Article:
In the 28 months since the Supreme Court decided a key provision of the 1965 Voting Rights Act was no longer necessary, several states have confirmed critics’ warnings that the decision would prompt new efforts to curb voting, especially by minorities the law sought to protect. In Texas, officials put a strict voter ID law into effect the very day the court ruled. It remains under legal challenge after an appeals court ruling it discriminates against minorities. In North Carolina, a new law reduced early voting and eliminated a program encouraging 18-year-olds to register. But a ham-handed move by Alabama officials recently made the case better than can all the lawyers in the world.
Citing budgetary reasons, they closed 31 motor vehicles offices, the main place to obtain the drivers’ licenses used as voter IDs, including those in every county where blacks comprise more than 75 percent of registered voters. The action sparked such a backlash Gov. Robert Bentley backtracked — though minimally — by reopening the offices one day a month.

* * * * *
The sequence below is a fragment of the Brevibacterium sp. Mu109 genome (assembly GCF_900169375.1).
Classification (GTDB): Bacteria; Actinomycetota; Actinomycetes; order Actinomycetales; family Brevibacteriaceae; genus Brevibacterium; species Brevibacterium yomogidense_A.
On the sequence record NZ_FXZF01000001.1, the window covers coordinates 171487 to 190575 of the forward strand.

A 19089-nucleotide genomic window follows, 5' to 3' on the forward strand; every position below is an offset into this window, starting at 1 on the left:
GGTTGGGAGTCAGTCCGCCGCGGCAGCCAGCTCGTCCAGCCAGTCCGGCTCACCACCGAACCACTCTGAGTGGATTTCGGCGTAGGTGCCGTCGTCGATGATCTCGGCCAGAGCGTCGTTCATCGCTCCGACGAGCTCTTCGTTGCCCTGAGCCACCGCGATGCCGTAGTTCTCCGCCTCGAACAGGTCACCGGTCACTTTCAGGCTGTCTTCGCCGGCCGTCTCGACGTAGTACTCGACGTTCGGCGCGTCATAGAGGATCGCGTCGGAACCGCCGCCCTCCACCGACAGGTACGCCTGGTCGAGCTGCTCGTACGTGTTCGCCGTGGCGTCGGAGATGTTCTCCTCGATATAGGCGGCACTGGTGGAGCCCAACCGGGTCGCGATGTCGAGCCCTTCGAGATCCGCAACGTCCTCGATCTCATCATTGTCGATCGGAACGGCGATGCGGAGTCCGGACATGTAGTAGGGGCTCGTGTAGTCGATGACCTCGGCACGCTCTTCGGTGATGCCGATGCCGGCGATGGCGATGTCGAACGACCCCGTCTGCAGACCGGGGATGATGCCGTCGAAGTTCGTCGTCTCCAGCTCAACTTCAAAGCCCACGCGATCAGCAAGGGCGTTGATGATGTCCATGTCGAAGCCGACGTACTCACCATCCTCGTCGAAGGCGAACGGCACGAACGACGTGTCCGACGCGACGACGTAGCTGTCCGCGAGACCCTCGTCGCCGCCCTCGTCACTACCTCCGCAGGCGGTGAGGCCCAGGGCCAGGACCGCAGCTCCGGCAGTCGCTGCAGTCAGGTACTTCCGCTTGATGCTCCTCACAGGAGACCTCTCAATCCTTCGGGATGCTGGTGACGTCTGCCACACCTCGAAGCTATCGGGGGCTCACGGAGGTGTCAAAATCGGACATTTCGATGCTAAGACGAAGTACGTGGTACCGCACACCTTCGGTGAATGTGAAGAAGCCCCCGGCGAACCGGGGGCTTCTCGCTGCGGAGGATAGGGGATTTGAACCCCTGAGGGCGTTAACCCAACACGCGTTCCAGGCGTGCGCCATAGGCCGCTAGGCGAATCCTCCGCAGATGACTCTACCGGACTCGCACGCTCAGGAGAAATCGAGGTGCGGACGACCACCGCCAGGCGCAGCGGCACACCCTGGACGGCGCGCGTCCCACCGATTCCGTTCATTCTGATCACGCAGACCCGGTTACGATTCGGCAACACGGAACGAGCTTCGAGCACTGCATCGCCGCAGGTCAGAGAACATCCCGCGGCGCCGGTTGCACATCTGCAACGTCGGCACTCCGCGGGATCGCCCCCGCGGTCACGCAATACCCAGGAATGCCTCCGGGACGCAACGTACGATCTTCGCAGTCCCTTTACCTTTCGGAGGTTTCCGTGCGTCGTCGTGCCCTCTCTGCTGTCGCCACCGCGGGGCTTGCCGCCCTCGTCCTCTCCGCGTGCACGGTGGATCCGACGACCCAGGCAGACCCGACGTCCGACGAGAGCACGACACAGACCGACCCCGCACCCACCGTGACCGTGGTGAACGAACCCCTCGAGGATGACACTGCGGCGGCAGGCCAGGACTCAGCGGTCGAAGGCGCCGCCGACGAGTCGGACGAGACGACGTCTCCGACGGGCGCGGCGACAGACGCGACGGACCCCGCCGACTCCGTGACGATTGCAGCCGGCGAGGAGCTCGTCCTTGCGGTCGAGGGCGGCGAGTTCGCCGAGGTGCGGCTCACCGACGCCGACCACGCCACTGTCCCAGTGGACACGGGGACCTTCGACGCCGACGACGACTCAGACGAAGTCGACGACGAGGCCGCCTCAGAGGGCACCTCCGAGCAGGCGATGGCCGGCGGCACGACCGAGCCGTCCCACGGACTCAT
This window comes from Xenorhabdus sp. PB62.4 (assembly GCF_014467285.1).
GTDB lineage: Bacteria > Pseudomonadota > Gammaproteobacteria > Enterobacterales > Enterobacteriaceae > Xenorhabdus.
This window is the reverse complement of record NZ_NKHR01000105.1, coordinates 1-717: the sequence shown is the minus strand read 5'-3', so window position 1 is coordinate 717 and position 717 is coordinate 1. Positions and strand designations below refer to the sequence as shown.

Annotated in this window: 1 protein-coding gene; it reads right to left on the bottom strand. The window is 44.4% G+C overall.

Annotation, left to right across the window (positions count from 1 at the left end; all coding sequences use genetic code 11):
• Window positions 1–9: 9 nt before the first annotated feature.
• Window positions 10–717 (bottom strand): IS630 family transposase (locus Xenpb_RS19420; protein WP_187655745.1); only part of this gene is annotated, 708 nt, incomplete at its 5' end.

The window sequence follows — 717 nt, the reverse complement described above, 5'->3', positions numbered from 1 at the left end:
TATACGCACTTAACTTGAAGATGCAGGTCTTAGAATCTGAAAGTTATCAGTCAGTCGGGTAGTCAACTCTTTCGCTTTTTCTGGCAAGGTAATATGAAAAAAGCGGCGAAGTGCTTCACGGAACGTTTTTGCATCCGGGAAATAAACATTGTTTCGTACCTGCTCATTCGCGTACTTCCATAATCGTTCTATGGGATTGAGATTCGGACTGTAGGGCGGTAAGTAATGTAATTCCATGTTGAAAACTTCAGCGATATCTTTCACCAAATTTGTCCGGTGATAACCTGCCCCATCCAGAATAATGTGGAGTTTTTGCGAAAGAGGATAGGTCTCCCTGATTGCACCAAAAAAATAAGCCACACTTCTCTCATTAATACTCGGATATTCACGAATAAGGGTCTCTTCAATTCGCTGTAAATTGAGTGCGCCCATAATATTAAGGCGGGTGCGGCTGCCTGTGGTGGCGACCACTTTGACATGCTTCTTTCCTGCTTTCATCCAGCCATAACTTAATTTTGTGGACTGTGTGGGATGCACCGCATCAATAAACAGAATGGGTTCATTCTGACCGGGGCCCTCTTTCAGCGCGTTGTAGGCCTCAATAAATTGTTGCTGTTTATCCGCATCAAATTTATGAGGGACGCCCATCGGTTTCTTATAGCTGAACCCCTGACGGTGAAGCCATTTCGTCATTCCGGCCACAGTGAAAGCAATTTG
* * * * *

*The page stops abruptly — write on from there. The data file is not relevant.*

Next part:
Texas, North Carolina and Alabama are not alone. Since 2011, 21 states have tightened voting restrictions, all but one with Republican governors or legislators. They include nine of the 11 Southern states, where increased minority voting in 2008 and 2012 either helped Barack Obama win the presidency or increased Democratic chances in states that had been voting Republican.
Other states have taken different steps to change voting procedures. Oregon and California, which vote mainly Democratic, made it easier for unregistered voters to vote by adopting laws that automatically register citizens when they get or renew their driver’s licenses or state identification cards.